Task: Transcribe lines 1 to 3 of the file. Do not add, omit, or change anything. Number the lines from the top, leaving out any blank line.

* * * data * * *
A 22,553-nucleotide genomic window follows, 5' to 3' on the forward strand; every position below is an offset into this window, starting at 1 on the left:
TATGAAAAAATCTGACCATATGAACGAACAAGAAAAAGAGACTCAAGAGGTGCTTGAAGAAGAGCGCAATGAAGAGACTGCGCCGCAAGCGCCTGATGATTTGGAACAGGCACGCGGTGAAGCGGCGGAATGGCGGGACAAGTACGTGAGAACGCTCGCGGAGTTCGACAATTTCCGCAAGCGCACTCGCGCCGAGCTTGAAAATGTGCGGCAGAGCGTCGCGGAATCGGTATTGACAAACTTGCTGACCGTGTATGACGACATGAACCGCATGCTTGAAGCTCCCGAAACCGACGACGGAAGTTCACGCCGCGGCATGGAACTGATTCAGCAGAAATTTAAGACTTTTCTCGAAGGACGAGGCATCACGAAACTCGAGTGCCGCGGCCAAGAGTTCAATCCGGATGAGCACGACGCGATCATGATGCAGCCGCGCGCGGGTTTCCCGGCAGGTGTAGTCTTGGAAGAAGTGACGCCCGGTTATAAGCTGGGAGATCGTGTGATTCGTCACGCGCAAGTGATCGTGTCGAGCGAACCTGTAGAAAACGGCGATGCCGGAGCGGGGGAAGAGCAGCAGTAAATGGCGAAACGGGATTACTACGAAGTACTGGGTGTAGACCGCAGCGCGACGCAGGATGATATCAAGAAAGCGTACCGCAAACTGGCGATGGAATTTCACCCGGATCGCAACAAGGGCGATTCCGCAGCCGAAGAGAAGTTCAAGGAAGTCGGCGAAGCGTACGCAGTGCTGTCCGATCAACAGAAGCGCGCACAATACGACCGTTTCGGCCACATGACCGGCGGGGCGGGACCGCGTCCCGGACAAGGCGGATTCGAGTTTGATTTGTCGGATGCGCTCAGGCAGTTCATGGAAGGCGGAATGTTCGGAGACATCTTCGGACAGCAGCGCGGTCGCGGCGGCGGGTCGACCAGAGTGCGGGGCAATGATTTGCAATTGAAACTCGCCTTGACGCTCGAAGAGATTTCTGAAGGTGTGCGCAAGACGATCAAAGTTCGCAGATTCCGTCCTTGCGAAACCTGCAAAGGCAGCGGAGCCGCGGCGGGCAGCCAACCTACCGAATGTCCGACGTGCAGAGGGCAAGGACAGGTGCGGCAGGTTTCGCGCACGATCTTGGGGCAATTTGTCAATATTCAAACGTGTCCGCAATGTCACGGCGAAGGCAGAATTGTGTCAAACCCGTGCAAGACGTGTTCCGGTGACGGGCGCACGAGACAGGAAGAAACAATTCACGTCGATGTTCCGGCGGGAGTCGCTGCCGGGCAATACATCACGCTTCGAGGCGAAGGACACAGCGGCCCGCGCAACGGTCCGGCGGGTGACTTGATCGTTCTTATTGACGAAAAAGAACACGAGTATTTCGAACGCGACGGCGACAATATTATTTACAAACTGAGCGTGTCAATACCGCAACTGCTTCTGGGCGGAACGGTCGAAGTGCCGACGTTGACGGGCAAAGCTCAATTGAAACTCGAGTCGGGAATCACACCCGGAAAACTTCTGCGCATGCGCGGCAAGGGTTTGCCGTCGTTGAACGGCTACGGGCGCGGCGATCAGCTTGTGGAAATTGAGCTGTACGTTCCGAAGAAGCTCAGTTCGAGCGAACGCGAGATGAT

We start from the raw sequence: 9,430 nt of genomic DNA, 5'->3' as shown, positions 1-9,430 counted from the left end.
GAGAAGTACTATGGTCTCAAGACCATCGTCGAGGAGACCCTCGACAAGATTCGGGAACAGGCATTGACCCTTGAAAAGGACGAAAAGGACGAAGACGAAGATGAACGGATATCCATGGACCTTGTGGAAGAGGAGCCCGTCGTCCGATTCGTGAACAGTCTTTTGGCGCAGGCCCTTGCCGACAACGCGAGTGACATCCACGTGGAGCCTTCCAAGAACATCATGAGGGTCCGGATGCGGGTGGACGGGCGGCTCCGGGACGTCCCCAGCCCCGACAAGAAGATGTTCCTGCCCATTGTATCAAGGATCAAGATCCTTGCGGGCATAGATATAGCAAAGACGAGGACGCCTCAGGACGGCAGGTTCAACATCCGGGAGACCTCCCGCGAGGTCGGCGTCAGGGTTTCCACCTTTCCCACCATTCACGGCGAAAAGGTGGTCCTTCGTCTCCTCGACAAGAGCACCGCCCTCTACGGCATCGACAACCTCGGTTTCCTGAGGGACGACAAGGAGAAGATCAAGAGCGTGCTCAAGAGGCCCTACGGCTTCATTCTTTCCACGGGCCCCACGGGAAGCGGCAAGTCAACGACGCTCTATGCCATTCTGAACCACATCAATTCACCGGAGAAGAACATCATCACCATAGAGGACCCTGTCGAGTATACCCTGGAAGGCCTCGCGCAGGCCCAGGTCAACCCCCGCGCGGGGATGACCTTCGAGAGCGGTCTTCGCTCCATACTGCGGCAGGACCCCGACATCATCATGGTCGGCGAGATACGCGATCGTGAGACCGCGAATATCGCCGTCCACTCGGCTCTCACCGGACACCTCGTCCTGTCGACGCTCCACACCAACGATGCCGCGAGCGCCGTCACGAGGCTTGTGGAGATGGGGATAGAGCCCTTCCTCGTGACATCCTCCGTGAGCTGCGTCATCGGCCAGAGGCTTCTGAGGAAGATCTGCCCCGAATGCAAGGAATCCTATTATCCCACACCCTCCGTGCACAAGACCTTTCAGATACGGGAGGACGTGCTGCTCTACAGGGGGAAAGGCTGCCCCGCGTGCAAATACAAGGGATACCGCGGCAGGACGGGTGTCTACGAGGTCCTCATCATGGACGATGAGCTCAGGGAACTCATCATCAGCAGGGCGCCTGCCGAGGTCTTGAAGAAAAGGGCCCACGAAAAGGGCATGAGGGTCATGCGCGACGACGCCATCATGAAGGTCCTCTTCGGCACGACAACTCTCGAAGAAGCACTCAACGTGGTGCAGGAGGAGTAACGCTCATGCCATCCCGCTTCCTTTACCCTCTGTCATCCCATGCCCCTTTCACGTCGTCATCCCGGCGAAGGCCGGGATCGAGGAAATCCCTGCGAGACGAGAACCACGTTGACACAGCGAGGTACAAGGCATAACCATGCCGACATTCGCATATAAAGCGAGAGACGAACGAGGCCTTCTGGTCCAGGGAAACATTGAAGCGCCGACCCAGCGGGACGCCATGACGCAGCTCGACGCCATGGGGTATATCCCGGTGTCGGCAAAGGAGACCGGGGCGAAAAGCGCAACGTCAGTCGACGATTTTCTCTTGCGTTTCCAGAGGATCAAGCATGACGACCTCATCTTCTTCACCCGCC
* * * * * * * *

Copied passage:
A 22,553-nucleotide genomic window follows, 5' to 3' on the forward strand; every position below is an offset into this window, starting at 1 on the left:
TATGAAAAAATCTGACCATATGAACGAACAAGAAAAAGAGACTCAAGAGGTGCTTGAAGAAGAGCGCAATGAAGAGACTGCGCCGCAAGCGCCTGATGATTTGGAACAGGCACGCGGTGAAGCGGCGGAATGGCGGGACAAGTACGTGAGAACGCTCGCGGAGTTCGACAATTTCCGCAAGCGCACTCGCGCCGAGCTTGAAAATGTGCGGCAGAGCGTCGCGGAATCGGTATTGACAAACTTGCTGACCGTGTATGACGACATGAACCGCATGCTTGAAGCTCCCGAAACCGACGACGGAAGTTCACGCCGCGGCATGGAACTGATTCAGCAGAAATTTAAGACTTTTCTCGAAGGACGAGGCATCACGAAACTCGAGTGCCGCGGCCAAGAGTTCAATCCGGATGAGCACGACGCGATCATGATGCAGCCGCGCGCGGGTTTCCCGGCAGGTGTAGTCTTGGAAGAAGTGACGCCCGGTTATAAGCTGGGAGATCGTGTGATTCGTCACGCGCAAGTGATCGTGTCGAGCGAACCTGTAGAAAACGGCGATGCCGGAGCGGGGGAAGAGCAGCAGTAAATGGCGAAACGGGATTACTACGAAGTACTGGGTGTAGACCGCAGCGCGACGCAGGATGATATCAAGAAAGCGTACCGCAAACTGGCGATGGAATTTCACCCGGATCGCAACAAGGGCGATTCCGCAGCCGAAGAGAAGTTCAAGGAAGTCGGCGAAGCGTACGCAGTGCTGTCCGATCAACAGAAGCGCGCACAATACGACCGTTTCGGCCACATGACCGGCGGGGCGGGACCGCGTCCCGGACAAGGCGGATTCGAGTTTGATTTGTCGGATGCGCTCAGGCAGTTCATGGAAGGCGGAATGTTCGGAGACATCTTCGGACAGCAGCGCGGTCGCGGCGGCGGGTCGACCAGAGTGCGGGGCAATGATTTGCAATTGAAACTCGCCTTGACGCTCGAAGAGATTTCTGAAGGTGTGCGCAAGACGATCAAAGTTCGCAGATTCCGTCCTTGCGAAACCTGCAAAGGCAGCGGAGCCGCGGCGGGCAGCCAACCTACCGAATGTCCGACGTGCAGAGGGCAAGGACAGGTGCGGCAGGTTTCGCGCACGATCTTGGGGCAATTTGTCAATATTCAAACGTGTCCGCAATGTCACGGCGAAGGCAGAATTGTGTCAAACCCGTGCAAGACGTGTTCCGGTGACGGGCGCACGAGACAGGAAGAAACAATTCACGTCGATGTTCCGGCGGGAGTCGCTGCCGGGCAATACATCACGCTTCGAGGCGAAGGACACAGCGGCCCGCGCAACGGTCCGGCGGGTGACTTGATCGTTCTTATTGACGAAAAAGAACACGAGTATTTCGAACGCGACGGCGACAATATTATTTACAAACTGAGCGTGTCAATACCGCAACTGCTTCTGGGCGGAACGGTCGAAGTGCCGACGTTGACGGGCAAAGCTCAATTGAAACTCGAGTCGGGAATCACACCCGGAAAACTTCTGCGCATGCGCGGCAAGGGTTTGCCGTCGTTGAACGGCTACGGGCGCGGCGATCAGCTTGTGGAAATTGAGCTGTACGTTCCGAAGAAGCTCAGTTCGAGCGAACGCGAGATGAT

We start from the raw sequence: 9,430 nt of genomic DNA, 5'->3' as shown, positions 1-9,430 counted from the left end.